28. tallbloke says:

    Star post tenuc, thanks, I needed a grin before bedtime. It’s been a long day.

  29. Robert E. Phelan says:

    Gee, when I first read Carlin’s report I thought he made a lot of sense, but I can see the light now. Thank you, Cthulhu, for making everything so clear. No need for me to rely on my own judgement when some anonymous troll can make all my decisions for me.

    By the way, Cthulhu, you do realize that Lovecraft made you the incarnatiion of inhuman evil, right?

    [edit] Easy Tiger.

  30. tallbloke says:

    Pooh, Dixie | February 20, 2011 at 1:06 am | Reply
    Carlin, Alan. 2009. Climategate and EPA. Scientific Blog. Carlin Economics and Science. December 1. http://www.carlineconomics.com/archives/588

    Kazman, Sam. Letter to Environmental Protection Agency2009. Re: Proposed Endangerment and Cause or Contribute Findings for Greenhouse Gases under Section 202(a) of the Clean Air Act, Docket ID No. EPA-HQ-OAR-2009-0171. June 23. http://cei.org/cei_files/fm/active/0/Endangerment%20Comments%206-23-09.pdf

    Email # 3: March 17 email from Mr. McGartland to Mr. Carlin, stating that he will not forward Mr. Carlin’s study.
    “The time for such discussion of fundamental issues has passed for this round. The administrator and the administration has decided to move forward on endangerment, and your comments do not help the legal or policy case for this decision.
    …. I can only see one impact of your comments given where we are in the process, and that would be a very negative impact on our office.”

    So, Mr McGartland would rather see the endangerment fining for a potential non-problem go through than have a “very negative impact on our office”.

    Doesn’t seem very scientific. I can understand he’d be under a lot of pressure from above though.

    As Jerry Ravetz said about quality on this blog:

    “it is impossible to make a complete specification of tasks at the lowest level; evasion of imposed standards is always possible. Hence if operatives do not believe in the system to some extent, it will fail. Their adherence to the system will depend on their morale, and that is conditioned by what they observe of the behavior of those who govern them. In that sense, corruption starts at the top.”

  31. Tenuc says:

    tallbloke says:
    February 20, 2011 at 7:58 am
    “…So, Mr McGartland would rather see the endangerment finding for a potential non-problem go through than have a ‘very negative impact on our office’…”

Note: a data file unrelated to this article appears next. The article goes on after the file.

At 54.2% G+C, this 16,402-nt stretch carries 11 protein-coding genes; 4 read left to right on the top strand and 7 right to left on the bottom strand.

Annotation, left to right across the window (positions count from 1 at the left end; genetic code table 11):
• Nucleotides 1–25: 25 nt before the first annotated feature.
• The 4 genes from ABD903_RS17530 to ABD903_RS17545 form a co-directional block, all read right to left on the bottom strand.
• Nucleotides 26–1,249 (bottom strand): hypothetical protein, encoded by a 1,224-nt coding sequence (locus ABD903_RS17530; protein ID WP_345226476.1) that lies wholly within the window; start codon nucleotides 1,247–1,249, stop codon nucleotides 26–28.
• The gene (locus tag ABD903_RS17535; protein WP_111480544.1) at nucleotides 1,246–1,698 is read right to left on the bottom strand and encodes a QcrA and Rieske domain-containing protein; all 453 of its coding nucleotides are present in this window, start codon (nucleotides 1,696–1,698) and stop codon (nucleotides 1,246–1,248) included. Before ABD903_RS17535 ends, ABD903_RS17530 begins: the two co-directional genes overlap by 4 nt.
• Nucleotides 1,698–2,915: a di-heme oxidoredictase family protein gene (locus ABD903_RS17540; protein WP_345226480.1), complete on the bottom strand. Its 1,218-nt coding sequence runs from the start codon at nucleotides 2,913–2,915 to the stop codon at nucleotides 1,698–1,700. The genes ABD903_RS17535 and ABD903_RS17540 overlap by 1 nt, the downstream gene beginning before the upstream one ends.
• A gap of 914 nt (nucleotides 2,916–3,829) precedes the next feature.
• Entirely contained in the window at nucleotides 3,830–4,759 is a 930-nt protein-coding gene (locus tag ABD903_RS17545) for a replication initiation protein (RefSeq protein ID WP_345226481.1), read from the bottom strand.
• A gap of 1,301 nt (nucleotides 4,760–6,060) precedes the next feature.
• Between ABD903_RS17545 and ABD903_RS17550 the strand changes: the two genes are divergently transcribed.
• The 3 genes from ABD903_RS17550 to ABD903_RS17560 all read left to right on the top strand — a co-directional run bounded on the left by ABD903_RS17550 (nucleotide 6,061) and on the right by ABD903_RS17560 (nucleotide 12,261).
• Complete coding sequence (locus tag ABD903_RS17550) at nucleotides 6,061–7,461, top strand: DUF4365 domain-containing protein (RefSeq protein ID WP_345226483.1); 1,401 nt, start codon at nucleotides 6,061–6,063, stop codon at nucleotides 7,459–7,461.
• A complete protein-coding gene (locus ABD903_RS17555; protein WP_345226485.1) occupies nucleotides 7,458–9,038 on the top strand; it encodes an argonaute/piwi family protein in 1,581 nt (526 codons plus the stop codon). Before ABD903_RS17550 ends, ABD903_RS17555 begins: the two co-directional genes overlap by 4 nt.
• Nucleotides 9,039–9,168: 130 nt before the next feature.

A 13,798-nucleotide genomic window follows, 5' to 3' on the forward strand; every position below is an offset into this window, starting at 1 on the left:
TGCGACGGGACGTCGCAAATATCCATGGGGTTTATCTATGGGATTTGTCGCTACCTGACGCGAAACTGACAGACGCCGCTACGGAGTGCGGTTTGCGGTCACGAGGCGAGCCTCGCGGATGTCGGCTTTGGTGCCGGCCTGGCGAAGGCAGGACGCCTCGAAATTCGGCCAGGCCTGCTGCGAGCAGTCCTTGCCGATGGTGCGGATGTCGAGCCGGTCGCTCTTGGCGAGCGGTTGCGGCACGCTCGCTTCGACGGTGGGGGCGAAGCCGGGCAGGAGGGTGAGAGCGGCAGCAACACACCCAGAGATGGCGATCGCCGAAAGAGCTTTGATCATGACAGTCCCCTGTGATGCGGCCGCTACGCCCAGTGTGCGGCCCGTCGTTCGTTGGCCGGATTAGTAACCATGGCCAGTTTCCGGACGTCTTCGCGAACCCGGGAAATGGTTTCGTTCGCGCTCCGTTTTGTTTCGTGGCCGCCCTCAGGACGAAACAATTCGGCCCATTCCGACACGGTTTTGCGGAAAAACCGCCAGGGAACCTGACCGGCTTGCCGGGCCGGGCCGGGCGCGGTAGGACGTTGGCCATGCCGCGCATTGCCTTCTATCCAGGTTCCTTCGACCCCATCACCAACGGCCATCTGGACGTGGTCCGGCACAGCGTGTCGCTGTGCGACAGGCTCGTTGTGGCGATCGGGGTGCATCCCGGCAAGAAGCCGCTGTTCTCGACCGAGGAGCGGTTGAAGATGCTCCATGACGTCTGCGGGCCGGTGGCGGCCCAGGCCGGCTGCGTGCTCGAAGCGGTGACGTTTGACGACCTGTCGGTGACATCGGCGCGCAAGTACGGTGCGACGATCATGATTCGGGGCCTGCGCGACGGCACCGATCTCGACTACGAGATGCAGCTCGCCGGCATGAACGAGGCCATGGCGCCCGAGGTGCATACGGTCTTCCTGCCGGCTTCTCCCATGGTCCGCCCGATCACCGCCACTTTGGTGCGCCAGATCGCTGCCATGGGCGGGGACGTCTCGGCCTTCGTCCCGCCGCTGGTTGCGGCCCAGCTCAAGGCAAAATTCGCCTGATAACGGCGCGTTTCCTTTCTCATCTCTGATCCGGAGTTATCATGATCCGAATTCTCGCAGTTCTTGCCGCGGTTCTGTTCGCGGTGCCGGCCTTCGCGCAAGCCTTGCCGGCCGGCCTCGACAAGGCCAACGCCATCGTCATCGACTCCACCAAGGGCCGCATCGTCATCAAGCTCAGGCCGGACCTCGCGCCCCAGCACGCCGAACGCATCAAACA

This is a common problem across the whole of climate ‘science’, which stopped being a quest for understanding a long time ago (probably since the 80’s). Instead it became a cargo cult science driven by politicians, at the behest of their wealthy masters, to search for the holy grail – ‘proof that mankind is destroying the planet with deadly CO2’.

    With $Trillions at stake, along with the plan to enforce adoption of a world government, no surprise to me that sceptical science has been treated so badly. However, they have been far too slow in bringing their strategy to fruition and the current cooling climate oscillation has largely scuppered their chance.

    We the tax-payers, mainly in the west, will be left to pick up the bill for the vast sums already spent; with trust in the MSM – democracy – science in general – concern about the environment, having been dealt an unreconcilable blow. This affair will likely end in a lose/lose outcome, but this is better than the win/lose scenario these money-grubbing globalists had planned.

  32. tallbloke says:

    Well, I look on the bright side. A lot of good and useful science has been done along the way, and we can toss away the mistaken (being non-controversial) interpretation and attribution and still use the data for forming better hypotheses about the causes and effects of climate change.

    This can have practical application in forming better agricultural policy going forward, and better planning for urban expansion as population increases. Once we’ve been successful in making solar activity predictable on this site, I anticipate the climate community will be only too happy to suddenly rediscover the sun as the most important climate factor.

    We are not far away from that ability now, exciting things are happening in the background.

  33. Tenuc says:

    Your right Rog, there have been benefits, but just imagine if what a good position we would have been in if all the money being squandered on CAGW had been spent on real science instead!

    The biggest surprise to me is how this attempt to stifle science has lead to a large band of unpaid real scientists, like yourself, who are standing the way scientific discovery works on its head.

    I’m looking forward to seeing the results of your “exciting things are happening in the background” quote, and my thoughts are that it is extraterrestrial forces which are the real drivers of the changes we observe in our biosphere. This force being regulated by the various quasi-cyclical oscillations seen in our complex, dynamic and chaotic climate system.

  34. Tenuc says:

    This is an interesting short essay on “DEMOCRACY IN SCIENCE”, by Miles Mathis. It shows how post 1920 a sea change occurred, to the detriment of modern science….

    http://milesmathis.com/1920.html

    [Edit] Posted, thanks Tenuc